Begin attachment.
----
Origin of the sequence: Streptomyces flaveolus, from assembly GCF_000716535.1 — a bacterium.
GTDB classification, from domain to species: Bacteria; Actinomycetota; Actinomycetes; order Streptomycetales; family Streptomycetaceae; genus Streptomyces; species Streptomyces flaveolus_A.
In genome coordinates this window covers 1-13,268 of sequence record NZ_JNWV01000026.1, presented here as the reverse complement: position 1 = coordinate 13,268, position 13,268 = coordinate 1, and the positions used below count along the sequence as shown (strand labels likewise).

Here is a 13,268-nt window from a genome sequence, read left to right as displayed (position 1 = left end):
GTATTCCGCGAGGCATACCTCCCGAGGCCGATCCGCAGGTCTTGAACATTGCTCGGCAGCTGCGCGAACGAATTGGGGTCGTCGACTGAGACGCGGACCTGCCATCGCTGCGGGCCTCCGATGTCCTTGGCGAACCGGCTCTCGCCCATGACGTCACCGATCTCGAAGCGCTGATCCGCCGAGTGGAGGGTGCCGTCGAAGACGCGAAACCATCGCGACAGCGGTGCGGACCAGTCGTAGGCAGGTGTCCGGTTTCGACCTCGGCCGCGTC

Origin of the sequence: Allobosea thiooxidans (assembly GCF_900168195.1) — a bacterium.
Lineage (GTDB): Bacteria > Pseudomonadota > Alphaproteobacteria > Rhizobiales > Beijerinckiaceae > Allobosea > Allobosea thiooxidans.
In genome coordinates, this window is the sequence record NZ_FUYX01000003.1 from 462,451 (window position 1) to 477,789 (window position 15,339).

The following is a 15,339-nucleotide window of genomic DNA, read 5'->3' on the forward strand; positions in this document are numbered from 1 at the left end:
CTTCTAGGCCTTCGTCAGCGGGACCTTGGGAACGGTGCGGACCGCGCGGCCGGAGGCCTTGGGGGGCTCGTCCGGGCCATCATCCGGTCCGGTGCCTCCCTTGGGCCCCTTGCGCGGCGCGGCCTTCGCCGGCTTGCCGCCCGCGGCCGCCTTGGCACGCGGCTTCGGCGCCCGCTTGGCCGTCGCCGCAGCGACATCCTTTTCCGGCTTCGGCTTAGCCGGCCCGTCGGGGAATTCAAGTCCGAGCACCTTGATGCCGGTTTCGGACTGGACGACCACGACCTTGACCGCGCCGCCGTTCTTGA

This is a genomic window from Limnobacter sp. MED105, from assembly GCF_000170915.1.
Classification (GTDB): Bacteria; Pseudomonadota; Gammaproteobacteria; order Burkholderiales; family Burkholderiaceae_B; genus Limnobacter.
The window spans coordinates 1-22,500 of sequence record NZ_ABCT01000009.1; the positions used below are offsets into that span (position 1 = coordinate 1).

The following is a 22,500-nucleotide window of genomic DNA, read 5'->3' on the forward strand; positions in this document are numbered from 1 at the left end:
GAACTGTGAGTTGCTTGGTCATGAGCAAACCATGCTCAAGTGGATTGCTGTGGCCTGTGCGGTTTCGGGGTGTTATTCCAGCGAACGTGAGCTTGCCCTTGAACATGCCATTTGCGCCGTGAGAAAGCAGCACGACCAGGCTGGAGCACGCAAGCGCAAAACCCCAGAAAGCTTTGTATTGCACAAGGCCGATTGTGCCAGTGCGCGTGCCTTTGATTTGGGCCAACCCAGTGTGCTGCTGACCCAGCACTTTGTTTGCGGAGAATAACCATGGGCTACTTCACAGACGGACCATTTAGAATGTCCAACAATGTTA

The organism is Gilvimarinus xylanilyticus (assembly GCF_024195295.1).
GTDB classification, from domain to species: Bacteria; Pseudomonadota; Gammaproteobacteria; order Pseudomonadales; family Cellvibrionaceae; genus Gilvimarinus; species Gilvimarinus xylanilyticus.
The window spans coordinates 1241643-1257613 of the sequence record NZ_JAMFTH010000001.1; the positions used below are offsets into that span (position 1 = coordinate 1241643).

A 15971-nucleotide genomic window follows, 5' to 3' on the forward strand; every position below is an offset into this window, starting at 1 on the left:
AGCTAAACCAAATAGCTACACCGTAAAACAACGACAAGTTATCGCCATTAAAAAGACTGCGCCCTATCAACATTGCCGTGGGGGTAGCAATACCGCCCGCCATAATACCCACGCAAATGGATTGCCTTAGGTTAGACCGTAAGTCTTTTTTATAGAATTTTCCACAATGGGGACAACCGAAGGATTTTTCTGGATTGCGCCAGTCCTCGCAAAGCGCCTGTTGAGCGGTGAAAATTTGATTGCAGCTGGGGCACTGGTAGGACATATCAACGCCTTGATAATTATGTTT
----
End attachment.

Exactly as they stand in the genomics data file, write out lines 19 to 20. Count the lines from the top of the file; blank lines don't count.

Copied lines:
A 15971-nucleotide genomic window follows, 5' to 3' on the forward strand; every position below is an offset into this window, starting at 1 on the left:
AGCTAAACCAAATAGCTACACCGTAAAACAACGACAAGTTATCGCCATTAAAAAGACTGCGCCCTATCAACATTGCCGTGGGGGTAGCAATACCGCCCGCCATAATACCCACGCAAATGGATTGCCTTAGGTTAGACCGTAAGTCTTTTTTATAGAATTTTCCACAATGGGGACAACCGAAGGATTTTTCTGGATTGCGCCAGTCCTCGCAAAGCGCCTGTTGAGCGGTGAAAATTTGATTGCAGCTGGGGCACTGGTAGGACATATCAACGCCTTGATAATTATGTTT